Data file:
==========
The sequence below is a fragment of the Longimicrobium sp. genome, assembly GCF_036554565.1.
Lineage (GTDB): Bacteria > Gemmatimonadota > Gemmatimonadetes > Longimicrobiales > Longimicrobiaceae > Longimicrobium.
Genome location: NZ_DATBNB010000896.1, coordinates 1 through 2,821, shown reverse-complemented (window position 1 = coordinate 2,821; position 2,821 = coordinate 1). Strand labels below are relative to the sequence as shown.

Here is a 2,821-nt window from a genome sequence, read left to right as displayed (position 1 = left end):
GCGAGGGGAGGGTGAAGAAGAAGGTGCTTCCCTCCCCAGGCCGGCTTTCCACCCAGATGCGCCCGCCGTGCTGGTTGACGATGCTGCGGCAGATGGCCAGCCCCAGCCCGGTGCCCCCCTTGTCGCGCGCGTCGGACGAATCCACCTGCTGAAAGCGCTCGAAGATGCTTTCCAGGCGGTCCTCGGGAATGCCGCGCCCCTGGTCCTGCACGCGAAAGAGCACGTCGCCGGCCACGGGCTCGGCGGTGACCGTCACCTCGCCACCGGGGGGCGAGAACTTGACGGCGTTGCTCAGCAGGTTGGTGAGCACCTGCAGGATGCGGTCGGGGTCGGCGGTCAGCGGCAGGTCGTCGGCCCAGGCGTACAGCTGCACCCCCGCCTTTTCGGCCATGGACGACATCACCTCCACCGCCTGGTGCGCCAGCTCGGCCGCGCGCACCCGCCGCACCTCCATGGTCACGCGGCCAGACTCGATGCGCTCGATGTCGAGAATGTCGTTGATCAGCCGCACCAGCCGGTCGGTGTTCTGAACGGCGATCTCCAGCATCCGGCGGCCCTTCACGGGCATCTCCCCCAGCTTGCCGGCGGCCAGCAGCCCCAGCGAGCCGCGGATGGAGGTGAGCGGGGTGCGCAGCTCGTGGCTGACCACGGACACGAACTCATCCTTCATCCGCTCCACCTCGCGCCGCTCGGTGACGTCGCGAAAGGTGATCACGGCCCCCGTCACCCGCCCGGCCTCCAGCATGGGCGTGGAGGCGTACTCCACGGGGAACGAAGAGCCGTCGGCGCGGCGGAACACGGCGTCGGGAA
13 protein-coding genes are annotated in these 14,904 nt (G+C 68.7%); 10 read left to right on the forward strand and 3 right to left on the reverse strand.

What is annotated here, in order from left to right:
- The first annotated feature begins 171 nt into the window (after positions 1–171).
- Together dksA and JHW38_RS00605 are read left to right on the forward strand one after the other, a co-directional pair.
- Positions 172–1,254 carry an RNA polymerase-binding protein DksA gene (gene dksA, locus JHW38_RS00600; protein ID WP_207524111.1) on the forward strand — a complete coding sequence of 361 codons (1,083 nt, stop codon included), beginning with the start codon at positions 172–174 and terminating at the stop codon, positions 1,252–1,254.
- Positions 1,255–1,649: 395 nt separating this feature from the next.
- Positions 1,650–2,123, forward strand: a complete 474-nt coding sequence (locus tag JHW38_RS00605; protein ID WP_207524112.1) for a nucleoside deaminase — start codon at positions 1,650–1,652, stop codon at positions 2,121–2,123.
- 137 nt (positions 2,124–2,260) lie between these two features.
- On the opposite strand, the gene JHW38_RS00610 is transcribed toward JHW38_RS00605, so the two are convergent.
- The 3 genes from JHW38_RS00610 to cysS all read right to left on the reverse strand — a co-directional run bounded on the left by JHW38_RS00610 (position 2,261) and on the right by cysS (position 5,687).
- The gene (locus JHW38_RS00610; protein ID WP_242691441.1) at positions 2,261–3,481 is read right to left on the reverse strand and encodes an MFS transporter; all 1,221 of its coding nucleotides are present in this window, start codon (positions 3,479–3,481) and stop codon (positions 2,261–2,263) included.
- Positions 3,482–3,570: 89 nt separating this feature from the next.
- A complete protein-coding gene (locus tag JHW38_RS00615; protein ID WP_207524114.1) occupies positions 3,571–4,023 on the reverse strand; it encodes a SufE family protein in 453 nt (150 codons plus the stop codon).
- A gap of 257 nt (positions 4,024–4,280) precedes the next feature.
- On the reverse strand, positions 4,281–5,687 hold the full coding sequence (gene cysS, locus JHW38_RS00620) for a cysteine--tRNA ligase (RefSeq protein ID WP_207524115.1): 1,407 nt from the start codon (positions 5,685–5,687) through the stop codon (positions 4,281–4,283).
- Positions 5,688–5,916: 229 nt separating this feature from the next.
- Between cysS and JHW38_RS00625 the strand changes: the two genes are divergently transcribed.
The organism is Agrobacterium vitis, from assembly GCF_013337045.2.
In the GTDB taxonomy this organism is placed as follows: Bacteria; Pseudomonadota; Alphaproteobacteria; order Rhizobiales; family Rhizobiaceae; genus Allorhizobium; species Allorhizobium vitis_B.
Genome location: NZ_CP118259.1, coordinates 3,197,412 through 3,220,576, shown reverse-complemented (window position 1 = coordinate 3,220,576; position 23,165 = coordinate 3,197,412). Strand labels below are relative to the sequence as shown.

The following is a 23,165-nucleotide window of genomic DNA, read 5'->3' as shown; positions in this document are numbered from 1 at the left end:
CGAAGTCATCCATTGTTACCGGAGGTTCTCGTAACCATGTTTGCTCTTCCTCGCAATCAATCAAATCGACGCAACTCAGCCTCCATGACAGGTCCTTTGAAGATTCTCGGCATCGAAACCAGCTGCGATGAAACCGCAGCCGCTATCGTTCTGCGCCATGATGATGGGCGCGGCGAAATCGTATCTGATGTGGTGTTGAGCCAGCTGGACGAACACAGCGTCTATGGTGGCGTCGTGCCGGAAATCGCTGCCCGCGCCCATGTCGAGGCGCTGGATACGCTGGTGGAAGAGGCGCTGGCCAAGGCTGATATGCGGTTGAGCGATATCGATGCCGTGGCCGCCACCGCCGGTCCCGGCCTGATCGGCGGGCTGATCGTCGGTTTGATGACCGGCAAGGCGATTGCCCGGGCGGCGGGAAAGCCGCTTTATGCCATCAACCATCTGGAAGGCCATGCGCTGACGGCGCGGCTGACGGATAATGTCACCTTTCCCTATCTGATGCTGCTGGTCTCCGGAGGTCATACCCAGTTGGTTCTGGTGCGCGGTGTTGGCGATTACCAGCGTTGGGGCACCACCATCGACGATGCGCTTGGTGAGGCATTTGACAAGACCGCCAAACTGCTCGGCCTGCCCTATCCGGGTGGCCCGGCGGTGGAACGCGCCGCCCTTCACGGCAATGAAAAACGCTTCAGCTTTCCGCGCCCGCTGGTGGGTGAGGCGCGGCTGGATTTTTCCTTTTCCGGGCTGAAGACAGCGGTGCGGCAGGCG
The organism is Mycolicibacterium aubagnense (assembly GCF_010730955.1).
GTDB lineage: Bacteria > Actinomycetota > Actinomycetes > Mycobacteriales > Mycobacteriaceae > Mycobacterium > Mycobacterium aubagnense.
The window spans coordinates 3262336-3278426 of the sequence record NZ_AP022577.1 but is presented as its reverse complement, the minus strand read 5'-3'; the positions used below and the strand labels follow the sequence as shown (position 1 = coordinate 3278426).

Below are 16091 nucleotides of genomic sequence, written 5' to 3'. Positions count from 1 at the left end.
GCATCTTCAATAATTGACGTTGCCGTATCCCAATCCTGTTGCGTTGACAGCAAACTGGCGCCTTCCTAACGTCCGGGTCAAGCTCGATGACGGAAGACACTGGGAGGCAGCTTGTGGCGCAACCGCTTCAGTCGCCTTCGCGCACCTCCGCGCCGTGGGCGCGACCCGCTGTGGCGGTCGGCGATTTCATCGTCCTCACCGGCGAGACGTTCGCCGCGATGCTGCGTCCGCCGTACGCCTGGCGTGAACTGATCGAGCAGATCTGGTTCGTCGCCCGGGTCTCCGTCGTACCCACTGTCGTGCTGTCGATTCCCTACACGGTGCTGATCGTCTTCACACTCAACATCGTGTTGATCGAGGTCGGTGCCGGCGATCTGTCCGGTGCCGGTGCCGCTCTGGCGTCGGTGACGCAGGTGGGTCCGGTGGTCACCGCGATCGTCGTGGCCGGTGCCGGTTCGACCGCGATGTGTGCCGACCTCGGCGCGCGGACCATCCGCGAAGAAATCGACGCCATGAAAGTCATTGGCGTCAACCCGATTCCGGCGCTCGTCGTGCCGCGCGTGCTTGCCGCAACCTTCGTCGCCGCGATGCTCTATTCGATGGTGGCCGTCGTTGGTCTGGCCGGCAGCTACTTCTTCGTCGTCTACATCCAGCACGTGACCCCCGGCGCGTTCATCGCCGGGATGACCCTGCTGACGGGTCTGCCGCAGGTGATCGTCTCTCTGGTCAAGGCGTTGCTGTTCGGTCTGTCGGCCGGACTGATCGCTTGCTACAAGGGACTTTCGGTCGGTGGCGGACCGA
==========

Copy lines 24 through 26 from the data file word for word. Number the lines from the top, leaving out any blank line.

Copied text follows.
In the GTDB taxonomy this organism is placed as follows: Bacteria; Pseudomonadota; Alphaproteobacteria; order Rhizobiales; family Rhizobiaceae; genus Allorhizobium; species Allorhizobium vitis_B.
Genome location: NZ_CP118259.1, coordinates 3,197,412 through 3,220,576, shown reverse-complemented (window position 1 = coordinate 3,220,576; position 23,165 = coordinate 3,197,412). Strand labels below are relative to the sequence as shown.

The following is a 23,165-nucleotide window of genomic DNA, read 5'->3' as shown; positions in this document are numbered from 1 at the left end: